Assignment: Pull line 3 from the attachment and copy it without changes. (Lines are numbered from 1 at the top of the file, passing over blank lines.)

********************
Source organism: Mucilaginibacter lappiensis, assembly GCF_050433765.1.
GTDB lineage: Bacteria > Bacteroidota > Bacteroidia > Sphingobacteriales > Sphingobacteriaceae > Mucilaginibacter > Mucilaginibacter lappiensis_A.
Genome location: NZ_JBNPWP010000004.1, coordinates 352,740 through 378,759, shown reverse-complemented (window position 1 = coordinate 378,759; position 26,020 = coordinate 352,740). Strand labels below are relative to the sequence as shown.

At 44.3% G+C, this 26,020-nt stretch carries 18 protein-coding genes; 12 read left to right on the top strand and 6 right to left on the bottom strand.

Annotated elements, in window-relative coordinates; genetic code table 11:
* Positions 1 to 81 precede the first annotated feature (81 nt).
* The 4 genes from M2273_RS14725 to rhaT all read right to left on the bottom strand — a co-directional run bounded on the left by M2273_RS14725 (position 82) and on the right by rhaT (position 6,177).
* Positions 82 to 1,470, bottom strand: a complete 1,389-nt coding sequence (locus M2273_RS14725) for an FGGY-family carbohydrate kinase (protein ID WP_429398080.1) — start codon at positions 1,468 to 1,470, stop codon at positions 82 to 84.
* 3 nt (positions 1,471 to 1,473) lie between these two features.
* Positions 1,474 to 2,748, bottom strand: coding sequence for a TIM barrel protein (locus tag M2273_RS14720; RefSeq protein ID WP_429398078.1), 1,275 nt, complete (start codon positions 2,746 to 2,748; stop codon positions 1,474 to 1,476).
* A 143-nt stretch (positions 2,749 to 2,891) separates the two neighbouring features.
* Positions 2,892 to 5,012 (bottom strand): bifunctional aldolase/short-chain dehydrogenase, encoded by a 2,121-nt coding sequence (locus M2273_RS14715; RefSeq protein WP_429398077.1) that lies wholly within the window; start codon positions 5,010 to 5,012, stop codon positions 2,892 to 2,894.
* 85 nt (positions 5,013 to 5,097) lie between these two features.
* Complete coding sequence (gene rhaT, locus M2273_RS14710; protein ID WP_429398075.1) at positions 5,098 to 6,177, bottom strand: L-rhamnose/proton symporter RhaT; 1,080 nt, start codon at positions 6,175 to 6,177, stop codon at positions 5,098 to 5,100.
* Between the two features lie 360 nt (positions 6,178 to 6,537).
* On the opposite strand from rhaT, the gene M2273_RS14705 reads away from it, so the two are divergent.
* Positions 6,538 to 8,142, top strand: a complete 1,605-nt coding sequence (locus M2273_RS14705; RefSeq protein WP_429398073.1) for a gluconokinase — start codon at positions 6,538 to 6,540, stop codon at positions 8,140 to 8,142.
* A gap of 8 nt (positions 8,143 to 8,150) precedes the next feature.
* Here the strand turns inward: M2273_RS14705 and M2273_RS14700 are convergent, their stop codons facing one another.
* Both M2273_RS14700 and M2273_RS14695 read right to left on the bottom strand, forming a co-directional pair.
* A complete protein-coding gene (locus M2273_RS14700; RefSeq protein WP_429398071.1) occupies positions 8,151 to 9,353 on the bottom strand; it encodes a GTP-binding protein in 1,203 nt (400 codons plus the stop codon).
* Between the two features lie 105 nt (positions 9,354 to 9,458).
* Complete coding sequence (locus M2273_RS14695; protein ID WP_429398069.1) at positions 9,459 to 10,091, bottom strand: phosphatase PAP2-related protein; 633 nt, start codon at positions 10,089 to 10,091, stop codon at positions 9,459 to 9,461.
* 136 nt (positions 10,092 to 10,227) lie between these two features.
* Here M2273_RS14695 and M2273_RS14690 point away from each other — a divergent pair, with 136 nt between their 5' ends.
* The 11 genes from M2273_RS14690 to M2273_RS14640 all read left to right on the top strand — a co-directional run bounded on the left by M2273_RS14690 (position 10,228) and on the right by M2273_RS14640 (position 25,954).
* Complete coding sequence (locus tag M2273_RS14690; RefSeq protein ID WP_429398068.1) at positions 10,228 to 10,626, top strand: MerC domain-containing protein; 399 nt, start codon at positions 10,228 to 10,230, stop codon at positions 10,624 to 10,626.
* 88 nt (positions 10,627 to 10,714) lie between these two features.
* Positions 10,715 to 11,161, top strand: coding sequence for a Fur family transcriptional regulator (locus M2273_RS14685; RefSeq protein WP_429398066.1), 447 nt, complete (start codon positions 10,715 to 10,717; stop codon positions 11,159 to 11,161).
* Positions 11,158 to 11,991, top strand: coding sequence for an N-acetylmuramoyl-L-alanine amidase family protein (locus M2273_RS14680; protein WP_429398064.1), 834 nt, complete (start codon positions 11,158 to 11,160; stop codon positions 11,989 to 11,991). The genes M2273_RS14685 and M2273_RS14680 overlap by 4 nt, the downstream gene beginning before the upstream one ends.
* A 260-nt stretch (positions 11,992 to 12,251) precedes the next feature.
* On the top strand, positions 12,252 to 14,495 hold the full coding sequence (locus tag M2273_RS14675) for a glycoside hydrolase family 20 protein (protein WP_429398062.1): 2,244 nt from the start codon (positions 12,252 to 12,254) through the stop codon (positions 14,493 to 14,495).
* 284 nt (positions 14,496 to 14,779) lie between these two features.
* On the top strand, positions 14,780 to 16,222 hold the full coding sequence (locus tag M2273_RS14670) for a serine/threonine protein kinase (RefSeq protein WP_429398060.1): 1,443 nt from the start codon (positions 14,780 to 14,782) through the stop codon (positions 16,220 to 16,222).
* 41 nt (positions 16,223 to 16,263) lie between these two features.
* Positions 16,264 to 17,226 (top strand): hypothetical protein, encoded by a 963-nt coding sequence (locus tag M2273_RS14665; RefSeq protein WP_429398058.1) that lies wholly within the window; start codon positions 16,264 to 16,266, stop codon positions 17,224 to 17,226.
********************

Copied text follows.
Genome location: NZ_JBNPWP010000004.1, coordinates 352,740 through 378,759, shown reverse-complemented (window position 1 = coordinate 378,759; position 26,020 = coordinate 352,740). Strand labels below are relative to the sequence as shown.